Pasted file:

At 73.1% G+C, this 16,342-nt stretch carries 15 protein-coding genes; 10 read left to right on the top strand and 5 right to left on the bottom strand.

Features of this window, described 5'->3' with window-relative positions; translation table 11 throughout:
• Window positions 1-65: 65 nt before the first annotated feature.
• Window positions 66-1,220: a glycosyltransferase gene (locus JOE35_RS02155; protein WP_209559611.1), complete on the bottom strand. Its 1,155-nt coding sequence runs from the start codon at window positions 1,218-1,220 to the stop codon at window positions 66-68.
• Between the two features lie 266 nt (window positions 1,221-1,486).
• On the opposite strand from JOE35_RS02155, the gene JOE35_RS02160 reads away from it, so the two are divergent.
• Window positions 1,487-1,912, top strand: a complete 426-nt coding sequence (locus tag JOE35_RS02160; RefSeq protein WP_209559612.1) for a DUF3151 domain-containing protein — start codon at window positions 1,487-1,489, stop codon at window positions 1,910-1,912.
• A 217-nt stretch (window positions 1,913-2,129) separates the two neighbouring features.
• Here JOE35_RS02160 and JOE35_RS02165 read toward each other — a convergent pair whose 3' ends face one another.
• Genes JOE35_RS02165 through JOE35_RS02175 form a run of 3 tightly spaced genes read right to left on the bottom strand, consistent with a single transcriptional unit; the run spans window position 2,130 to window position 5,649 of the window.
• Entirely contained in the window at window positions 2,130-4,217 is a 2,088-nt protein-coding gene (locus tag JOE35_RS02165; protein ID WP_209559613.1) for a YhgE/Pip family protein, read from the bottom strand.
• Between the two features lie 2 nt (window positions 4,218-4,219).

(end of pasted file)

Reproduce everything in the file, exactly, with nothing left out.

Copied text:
At 73.1% G+C, this 16,342-nt stretch carries 15 protein-coding genes; 10 read left to right on the top strand and 5 right to left on the bottom strand.

Features of this window, described 5'->3' with window-relative positions; translation table 11 throughout:
• Window positions 1-65: 65 nt before the first annotated feature.
• Window positions 66-1,220: a glycosyltransferase gene (locus JOE35_RS02155; protein WP_209559611.1), complete on the bottom strand. Its 1,155-nt coding sequence runs from the start codon at window positions 1,218-1,220 to the stop codon at window positions 66-68.
• Between the two features lie 266 nt (window positions 1,221-1,486).
• On the opposite strand from JOE35_RS02155, the gene JOE35_RS02160 reads away from it, so the two are divergent.
• Window positions 1,487-1,912, top strand: a complete 426-nt coding sequence (locus tag JOE35_RS02160; RefSeq protein WP_209559612.1) for a DUF3151 domain-containing protein — start codon at window positions 1,487-1,489, stop codon at window positions 1,910-1,912.
• A 217-nt stretch (window positions 1,913-2,129) separates the two neighbouring features.
• Here JOE35_RS02160 and JOE35_RS02165 read toward each other — a convergent pair whose 3' ends face one another.
• Genes JOE35_RS02165 through JOE35_RS02175 form a run of 3 tightly spaced genes read right to left on the bottom strand, consistent with a single transcriptional unit; the run spans window position 2,130 to window position 5,649 of the window.
• Entirely contained in the window at window positions 2,130-4,217 is a 2,088-nt protein-coding gene (locus tag JOE35_RS02165; protein ID WP_209559613.1) for a YhgE/Pip family protein, read from the bottom strand.
• Between the two features lie 2 nt (window positions 4,218-4,219).